RSV: The First Specimens

A hen's leg with osteochondrosarcoma, circa 1912 Credit: © Jason varney | Varneyphoto.com" />A hen's leg with osteochondrosarcoma, circa 1912 Credit: © Jason varney | Varneyphoto.com It was not odd that an upstate New York farmer would bring a sick Plymouth Rock hen to Peyton Rous at the Rockefeller Institute in 1909, nor that Rous would be interested in the case. Two years earlier, Hungarian veterinarian Joseph Marek had identified the costly, highly transmissible visceral

Terry Sharrer
Oct 1, 2007
<figcaption>A hen's leg with osteochondrosarcoma, circa 1912 Credit: © Jason varney | Varneyphoto.com</figcaption>
A hen's leg with osteochondrosarcoma, circa 1912 Credit: © Jason varney | Varneyphoto.com

It was not odd that an upstate New York farmer would bring a sick Plymouth Rock hen to Peyton Rous at the Rockefeller Institute in 1909, nor that Rous would be interested in the case. Two years earlier, Hungarian veterinarian Joseph Marek had identified the costly, highly transmissible visceral leucosis of the chicken which now bears his name, and a pair of Danish researchers had identified the viral etiology of a chicken leukemia in 1908. Might the chicken hold a revelation about viral-inducing tumors in humans? Rous wondered, even as conventional medical wisdom strongly rejected that possibility.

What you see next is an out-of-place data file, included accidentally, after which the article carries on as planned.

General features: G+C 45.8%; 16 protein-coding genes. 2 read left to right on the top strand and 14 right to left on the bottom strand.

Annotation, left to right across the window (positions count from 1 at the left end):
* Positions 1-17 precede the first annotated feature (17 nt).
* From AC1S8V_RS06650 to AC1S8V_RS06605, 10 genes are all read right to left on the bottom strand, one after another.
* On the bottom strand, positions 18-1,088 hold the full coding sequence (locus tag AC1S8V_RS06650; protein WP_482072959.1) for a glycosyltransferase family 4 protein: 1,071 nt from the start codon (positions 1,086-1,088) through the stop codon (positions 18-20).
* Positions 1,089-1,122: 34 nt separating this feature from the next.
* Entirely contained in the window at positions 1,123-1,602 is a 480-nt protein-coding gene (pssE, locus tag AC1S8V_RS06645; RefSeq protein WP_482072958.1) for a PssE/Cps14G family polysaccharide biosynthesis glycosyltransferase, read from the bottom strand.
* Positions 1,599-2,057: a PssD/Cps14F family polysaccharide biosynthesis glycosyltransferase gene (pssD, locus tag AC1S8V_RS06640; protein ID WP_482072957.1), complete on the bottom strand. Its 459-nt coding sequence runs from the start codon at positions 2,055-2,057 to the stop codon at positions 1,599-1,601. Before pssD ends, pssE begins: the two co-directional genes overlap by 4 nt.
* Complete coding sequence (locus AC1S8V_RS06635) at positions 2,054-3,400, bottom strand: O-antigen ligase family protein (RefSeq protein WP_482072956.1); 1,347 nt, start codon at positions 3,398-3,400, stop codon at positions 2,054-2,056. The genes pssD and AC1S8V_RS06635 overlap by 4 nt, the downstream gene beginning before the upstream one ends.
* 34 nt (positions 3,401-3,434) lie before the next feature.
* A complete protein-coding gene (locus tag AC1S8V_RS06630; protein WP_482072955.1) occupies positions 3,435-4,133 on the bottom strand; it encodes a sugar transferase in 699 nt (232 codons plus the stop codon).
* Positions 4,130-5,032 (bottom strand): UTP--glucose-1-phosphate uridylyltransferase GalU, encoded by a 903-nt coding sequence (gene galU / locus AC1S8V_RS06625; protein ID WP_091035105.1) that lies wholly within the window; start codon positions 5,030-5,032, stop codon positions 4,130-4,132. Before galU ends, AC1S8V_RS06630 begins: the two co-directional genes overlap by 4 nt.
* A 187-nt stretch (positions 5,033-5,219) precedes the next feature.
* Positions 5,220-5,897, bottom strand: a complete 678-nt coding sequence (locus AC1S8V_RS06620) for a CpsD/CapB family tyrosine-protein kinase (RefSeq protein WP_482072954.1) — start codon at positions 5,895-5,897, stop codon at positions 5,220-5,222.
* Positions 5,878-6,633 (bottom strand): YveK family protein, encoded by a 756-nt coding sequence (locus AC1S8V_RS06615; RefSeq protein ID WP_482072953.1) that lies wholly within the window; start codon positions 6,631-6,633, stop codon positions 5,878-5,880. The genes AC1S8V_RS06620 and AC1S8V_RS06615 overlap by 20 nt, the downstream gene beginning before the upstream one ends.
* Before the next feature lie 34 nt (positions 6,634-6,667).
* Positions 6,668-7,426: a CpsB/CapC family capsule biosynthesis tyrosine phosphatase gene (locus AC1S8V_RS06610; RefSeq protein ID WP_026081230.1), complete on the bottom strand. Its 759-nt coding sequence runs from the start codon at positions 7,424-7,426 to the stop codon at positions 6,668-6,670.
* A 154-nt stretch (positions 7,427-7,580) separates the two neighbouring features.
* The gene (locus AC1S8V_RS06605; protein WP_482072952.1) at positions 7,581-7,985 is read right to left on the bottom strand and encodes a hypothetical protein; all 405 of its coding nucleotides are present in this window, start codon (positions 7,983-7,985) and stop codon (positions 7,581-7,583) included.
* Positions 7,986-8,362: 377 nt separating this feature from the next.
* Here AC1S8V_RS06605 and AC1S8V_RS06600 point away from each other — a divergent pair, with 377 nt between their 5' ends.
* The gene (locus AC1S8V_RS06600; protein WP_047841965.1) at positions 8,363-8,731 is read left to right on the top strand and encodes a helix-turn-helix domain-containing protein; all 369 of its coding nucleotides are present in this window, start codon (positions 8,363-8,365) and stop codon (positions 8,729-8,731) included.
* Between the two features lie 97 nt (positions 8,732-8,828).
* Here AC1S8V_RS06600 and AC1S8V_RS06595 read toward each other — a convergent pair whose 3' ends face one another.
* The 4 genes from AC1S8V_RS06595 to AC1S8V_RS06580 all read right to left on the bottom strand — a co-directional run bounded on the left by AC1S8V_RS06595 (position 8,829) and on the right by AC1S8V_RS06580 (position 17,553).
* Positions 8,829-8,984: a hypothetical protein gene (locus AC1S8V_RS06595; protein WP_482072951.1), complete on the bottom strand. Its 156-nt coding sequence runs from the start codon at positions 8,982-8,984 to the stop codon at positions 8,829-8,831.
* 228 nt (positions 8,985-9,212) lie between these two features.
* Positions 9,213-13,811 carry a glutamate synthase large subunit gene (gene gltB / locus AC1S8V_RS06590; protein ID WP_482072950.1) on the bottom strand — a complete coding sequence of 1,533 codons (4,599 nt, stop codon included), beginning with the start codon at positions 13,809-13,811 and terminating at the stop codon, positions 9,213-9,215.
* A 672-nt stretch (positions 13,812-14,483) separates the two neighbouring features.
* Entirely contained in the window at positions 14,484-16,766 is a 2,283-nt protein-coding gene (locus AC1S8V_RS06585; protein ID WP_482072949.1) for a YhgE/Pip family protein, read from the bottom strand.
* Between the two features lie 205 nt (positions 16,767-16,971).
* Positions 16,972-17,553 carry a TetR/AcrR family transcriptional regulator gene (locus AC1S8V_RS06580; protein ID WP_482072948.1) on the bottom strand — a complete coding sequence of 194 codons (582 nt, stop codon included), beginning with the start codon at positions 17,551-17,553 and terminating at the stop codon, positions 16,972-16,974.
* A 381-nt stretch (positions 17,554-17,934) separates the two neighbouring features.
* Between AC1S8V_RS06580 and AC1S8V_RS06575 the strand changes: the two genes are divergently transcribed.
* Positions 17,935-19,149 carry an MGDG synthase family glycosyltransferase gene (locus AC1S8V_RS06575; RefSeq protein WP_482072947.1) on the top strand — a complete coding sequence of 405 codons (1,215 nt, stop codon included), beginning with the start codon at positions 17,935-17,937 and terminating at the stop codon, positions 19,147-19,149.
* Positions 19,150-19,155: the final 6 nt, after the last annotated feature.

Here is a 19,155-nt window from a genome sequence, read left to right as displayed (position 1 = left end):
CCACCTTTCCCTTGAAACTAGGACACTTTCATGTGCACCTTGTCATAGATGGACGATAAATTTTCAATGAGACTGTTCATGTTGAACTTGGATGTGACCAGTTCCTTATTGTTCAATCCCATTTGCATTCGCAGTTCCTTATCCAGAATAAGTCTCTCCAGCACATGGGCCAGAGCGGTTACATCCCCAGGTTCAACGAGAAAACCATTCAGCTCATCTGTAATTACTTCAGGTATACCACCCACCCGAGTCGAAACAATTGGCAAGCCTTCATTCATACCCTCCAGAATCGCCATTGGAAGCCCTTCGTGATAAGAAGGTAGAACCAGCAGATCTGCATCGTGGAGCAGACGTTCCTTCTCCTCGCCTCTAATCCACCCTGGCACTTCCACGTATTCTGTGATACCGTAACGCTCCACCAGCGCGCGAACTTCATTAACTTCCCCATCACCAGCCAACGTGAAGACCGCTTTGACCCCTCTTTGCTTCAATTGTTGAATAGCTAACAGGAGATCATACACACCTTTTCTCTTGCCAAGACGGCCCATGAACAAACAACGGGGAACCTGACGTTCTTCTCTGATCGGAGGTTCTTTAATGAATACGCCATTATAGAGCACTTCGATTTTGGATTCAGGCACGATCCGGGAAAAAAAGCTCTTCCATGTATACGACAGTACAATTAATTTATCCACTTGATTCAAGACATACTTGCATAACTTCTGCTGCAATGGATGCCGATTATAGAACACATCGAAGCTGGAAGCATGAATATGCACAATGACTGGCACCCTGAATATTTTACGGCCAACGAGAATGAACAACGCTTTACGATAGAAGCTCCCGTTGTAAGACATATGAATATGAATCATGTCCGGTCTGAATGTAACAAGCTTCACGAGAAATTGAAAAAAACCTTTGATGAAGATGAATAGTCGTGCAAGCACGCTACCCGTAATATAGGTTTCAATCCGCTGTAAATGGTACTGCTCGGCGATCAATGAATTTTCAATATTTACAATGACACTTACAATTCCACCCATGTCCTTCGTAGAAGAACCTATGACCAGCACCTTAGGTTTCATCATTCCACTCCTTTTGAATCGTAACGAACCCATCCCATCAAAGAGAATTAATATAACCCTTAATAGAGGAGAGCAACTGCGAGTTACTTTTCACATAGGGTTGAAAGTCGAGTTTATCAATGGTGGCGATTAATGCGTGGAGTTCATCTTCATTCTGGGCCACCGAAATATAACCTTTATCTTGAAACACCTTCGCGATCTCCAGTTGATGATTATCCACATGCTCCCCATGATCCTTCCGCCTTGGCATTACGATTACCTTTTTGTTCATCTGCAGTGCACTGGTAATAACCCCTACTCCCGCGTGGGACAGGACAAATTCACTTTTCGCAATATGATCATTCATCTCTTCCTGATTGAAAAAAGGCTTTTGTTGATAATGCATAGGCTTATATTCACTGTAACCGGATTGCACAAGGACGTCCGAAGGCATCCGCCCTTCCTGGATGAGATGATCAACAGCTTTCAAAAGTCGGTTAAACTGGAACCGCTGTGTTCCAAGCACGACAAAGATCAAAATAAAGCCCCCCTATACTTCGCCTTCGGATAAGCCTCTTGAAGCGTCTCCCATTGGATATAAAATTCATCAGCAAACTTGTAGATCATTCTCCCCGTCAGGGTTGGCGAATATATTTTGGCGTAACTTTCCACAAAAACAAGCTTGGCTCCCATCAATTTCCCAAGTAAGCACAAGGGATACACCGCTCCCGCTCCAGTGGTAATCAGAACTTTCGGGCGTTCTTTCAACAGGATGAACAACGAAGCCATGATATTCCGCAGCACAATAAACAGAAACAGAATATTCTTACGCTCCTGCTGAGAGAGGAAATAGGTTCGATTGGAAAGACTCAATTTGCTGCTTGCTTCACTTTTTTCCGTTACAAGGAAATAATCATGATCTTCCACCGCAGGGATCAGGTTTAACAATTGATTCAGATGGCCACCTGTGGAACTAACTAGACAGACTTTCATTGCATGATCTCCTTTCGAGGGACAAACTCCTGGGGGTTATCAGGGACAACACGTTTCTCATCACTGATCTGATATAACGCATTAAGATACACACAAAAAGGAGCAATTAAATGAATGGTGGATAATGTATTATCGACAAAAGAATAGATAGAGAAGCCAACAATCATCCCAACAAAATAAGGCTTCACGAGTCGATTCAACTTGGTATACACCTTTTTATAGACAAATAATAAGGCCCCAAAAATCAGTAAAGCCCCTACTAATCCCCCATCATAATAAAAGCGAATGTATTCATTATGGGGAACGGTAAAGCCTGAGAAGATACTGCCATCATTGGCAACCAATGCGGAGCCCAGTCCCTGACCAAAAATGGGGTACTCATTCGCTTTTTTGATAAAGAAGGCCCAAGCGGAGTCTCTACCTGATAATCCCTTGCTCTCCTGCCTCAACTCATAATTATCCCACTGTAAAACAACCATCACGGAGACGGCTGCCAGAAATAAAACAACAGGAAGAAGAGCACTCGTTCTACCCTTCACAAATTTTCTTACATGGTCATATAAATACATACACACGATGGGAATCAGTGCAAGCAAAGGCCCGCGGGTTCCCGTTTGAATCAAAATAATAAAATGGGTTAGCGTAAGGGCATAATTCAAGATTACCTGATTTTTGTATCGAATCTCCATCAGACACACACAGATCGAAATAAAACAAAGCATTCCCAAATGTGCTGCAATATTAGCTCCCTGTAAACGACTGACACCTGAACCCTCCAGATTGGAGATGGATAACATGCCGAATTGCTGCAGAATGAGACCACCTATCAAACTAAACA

In Rous's first line of experiments, he transplanted bits of the original hen's breast tumor to other purebred Plymouth Rocks and mixed-bred chickens, producing tumors in the purebred stock alone--which suggested an inherited susceptibility (J Exp Med, 12:696-705,...

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